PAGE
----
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[Opinion] Obsession With ‘Spec’

Posted October. 15, 2008 08:48,   


Certain English words do not appear in English dictionaries, though they are frequently used in daily life in Korea. “Konglish” words include skinship, handphone and backmirror, and the latest is “spec.” Derived from the term “specification,” it means qualifications for employment. College students call TOEIC scores, overseas study, certificates, community work and internships a “five-set spec.”

With college turning into a place that prepares students for landing jobs instead of an institution of learning, college students are locked in cutthroat competition for a good “spec.” The number of unemployed 20-somethings reached 1.06 million in August, showing how desperate they must be in seeking jobs while still in college. Worse, the world financial crisis has forced domestic companies to curtail hiring and the Lee Myung-bak administration’s public sector reform has reduced the number of new jobs at both state-owned companies and organizations. One report says only 3.8 out of every 100 job applicants are hired nowadays.

The tight job market is forcing college students to pour a significant amount of time and money into getting a decent “spec.” Many take courses to get a better grade and delay graduation to buy time for job preparation. Certain conglomerates consider blood donation as community service, prompting a rush of college students to give blood. The number of collegians who donated blood this year has risen 35 percent, higher than that of servicemen in taking the top spot for the second consecutive year. It’s like selling blood to land jobs. The Korea Labor Institute estimates that excessive competition for a good spec among job applicants costs the country 2.09 trillion won (1.73 billion U.S. dollars) a year.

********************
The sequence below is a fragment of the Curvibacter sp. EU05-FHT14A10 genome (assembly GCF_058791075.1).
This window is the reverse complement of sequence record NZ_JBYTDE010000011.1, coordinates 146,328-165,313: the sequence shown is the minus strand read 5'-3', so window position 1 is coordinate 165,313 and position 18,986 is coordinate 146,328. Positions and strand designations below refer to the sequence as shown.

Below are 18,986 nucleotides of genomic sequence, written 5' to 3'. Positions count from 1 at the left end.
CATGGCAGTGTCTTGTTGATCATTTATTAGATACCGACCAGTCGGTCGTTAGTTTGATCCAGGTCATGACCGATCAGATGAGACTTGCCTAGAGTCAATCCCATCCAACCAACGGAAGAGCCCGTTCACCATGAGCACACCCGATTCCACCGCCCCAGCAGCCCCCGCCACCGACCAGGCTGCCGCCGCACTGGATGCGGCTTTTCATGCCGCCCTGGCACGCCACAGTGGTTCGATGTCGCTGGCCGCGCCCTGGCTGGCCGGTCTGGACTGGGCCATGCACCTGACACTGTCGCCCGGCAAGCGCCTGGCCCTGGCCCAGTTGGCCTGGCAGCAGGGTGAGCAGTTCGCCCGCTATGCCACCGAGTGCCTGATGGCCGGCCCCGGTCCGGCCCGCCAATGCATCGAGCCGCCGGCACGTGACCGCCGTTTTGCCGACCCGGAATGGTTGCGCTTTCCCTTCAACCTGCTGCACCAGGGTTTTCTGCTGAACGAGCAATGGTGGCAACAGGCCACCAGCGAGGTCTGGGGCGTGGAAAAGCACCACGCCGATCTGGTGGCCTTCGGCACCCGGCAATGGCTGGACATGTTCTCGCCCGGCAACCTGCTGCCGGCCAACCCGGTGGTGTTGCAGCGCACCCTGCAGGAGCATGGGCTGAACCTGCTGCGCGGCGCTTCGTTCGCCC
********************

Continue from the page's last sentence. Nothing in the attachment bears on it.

It’s understandable that young people are pulling out all the stops to create a better spec. It’s pathetic, however, that efforts to increase employment prospects do little to land a job. With everybody striving to get a decent “spec,” jobseekers’ qualifications seem almost the same. A personnel staff member at a big company said, “Most job applicants have received overseas training, so those who couldn’t afford it due to poor economic conditions actually stand out.” Personnel staff advise jobseekers to learn from those who land jobs, instead of striving to raise their “spec.”

Editorial Writer Chung Sung-hee (shchung@donga.com)